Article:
From just looking at the princess, the youth had fallen in love with her, and he said, “For the sake of your love I will risk my life, and what will be, will be.”

  They had just finished this discussion, when the palace clock struck noon. The earth began quaking, a chasm yawned, and out sprang the dragon with seven heads amid smoke and flames. He made straight for the princess, his seven mouths open and whistling for joy, since he had noticed he would feast on two humans this day instead of one. In a flash the youth was on his horse and charging the dragon as well as sicking his dog on the monster. Brandishing his sword, he swept off six of the seven heads, one after the other. Then the dragon asked to rest awhile and the youth, who was also out of breath, said, “Let us both rest a moment.”

  But the dragon rubbed his one remaining head on the ground and came back up with the other six heads reattached. Seeing that, the youth realized he had to sweep off all seven heads at once. He therefore rushed upon the dragon, swinging around his sword with all his might until every single head was off and rolling on the ground. Then he took his sword and cut out the seven tongues, asking the king’s daughter, “Do you have a handkerchief with you?”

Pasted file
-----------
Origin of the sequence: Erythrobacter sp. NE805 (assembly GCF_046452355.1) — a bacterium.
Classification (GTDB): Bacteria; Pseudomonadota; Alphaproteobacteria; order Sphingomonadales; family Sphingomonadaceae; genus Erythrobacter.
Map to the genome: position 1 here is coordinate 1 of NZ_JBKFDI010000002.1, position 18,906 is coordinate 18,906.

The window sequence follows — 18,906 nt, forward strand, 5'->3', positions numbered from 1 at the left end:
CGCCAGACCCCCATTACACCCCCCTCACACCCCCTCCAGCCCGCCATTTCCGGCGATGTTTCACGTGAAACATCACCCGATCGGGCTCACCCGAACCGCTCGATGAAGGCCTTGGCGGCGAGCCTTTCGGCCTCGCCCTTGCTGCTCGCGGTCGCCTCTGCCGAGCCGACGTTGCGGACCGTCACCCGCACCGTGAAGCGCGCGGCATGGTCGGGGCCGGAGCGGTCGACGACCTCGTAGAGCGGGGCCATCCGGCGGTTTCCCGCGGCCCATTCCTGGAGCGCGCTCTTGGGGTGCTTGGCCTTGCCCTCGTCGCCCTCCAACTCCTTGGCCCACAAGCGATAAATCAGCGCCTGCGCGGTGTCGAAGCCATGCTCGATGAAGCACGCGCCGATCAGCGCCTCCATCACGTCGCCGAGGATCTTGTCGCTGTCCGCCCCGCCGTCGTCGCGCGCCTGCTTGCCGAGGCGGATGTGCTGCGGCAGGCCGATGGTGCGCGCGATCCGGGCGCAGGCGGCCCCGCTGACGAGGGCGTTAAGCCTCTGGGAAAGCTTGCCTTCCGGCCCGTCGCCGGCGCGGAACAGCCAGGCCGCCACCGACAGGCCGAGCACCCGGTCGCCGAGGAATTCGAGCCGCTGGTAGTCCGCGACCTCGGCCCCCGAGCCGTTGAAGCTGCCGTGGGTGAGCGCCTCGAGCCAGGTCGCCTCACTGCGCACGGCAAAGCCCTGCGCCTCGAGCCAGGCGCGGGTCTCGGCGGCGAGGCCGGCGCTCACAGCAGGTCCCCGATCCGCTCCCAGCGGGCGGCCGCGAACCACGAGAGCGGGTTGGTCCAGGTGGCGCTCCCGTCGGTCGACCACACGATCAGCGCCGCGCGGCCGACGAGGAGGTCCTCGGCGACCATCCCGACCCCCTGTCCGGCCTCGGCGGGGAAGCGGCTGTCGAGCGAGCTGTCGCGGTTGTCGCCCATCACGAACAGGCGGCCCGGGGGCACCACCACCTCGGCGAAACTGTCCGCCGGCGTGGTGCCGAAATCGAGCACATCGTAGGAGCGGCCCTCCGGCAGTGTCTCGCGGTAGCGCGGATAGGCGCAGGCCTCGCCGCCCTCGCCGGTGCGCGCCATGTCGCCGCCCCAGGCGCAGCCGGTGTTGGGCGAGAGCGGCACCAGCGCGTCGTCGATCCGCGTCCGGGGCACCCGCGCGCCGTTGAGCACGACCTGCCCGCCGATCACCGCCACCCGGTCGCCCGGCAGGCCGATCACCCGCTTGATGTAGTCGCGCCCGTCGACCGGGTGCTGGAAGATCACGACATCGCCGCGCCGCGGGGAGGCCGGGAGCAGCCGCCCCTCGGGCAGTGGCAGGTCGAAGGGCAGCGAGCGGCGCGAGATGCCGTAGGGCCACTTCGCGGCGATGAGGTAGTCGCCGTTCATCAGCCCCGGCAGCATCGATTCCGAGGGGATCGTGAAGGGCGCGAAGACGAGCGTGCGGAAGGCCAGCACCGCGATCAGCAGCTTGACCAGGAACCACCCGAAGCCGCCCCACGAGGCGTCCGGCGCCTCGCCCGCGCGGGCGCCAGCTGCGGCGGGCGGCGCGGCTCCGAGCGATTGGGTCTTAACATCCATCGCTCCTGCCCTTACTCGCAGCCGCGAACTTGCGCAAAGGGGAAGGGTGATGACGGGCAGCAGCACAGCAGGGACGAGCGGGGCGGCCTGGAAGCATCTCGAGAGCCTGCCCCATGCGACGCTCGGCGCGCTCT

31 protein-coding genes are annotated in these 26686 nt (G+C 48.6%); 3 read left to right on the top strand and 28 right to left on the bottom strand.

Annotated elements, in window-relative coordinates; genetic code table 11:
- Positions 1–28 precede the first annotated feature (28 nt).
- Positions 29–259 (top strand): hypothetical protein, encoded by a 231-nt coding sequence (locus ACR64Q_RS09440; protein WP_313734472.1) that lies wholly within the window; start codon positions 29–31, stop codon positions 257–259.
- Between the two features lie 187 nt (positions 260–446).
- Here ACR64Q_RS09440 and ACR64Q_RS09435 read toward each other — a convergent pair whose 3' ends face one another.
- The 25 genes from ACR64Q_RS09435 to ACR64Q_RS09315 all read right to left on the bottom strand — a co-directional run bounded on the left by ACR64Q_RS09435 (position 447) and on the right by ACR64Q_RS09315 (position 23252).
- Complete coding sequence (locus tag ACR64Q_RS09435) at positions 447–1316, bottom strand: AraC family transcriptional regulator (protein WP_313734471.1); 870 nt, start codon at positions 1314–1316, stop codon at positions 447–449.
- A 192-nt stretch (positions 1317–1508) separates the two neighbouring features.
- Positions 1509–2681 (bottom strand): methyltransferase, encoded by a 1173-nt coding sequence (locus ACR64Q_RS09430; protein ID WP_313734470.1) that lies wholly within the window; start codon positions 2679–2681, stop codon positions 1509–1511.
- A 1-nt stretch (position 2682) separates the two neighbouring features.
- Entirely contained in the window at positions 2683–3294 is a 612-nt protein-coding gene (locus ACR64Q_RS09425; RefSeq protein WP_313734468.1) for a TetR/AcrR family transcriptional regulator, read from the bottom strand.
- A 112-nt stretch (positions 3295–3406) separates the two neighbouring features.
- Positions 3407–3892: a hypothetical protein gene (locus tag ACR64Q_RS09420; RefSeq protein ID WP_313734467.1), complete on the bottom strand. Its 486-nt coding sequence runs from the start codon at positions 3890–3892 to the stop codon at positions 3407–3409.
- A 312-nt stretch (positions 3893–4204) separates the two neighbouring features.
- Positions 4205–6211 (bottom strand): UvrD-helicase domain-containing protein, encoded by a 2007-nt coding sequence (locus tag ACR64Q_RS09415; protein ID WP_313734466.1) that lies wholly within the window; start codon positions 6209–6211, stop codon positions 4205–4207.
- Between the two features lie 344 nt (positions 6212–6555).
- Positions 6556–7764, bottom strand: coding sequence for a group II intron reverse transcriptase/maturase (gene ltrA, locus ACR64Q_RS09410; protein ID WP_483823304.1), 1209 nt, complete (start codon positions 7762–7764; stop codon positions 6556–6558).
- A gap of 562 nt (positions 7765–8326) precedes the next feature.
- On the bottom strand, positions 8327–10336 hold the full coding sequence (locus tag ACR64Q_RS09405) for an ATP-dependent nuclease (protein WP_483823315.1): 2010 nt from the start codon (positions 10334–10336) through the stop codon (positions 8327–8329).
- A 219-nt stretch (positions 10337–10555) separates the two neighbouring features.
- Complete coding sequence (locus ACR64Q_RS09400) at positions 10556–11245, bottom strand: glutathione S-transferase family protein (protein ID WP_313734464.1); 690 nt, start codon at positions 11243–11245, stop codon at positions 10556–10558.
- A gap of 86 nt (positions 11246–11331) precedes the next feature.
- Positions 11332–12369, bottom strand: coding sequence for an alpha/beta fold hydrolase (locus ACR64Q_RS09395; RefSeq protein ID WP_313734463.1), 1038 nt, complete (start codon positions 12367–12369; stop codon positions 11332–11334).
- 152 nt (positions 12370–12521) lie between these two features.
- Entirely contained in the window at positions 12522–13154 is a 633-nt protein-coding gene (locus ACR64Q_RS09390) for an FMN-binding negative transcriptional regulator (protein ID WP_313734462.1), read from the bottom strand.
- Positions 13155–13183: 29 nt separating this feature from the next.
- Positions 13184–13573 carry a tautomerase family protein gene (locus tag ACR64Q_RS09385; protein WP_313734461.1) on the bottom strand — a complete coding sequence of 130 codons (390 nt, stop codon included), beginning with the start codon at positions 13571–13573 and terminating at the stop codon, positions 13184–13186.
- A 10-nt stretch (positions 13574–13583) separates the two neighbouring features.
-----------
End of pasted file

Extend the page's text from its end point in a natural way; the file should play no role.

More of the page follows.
The princess gave him her handkerchief, in which he wrapped the seven tongues. He mounted his horse again and rode to an inn to wash and dress for his visit to the king.

  As luck would have it, in a hovel near the bridge lived a very sly and wicked coalman, who had witnessed the combat from afar. He thought to himself, Let’s outsmart this ninny who leaves the dragon heads lying around and wastes time getting all spruced up. He gathered the amputated heads into a bag and ran to the king brandishing a huge knife smeared with the dragon’s blood.

  “Sacred Crown!” he exclaimed. “Here before you stands the dragon slayer, and these are his seven heads which I cut off one by one with the knife you see here. Therefore, Sacred Crown, keep your royal promise and give me your daughter’s hand in marriage!”

  The king was quite taken aback at the sight of that ugly and sinister face. He was not convinced of the truth of the man’s story, suspecting strongly that the zealous youth had been devoured and that the coalman had shown up at the last minute, when the dragon was already done for, and dealt only the finishing stroke. In any event, the royal promise could not be altered, and the king was obliged to reply, “If that’s how it really happened, then my daughter is yours, so take her.”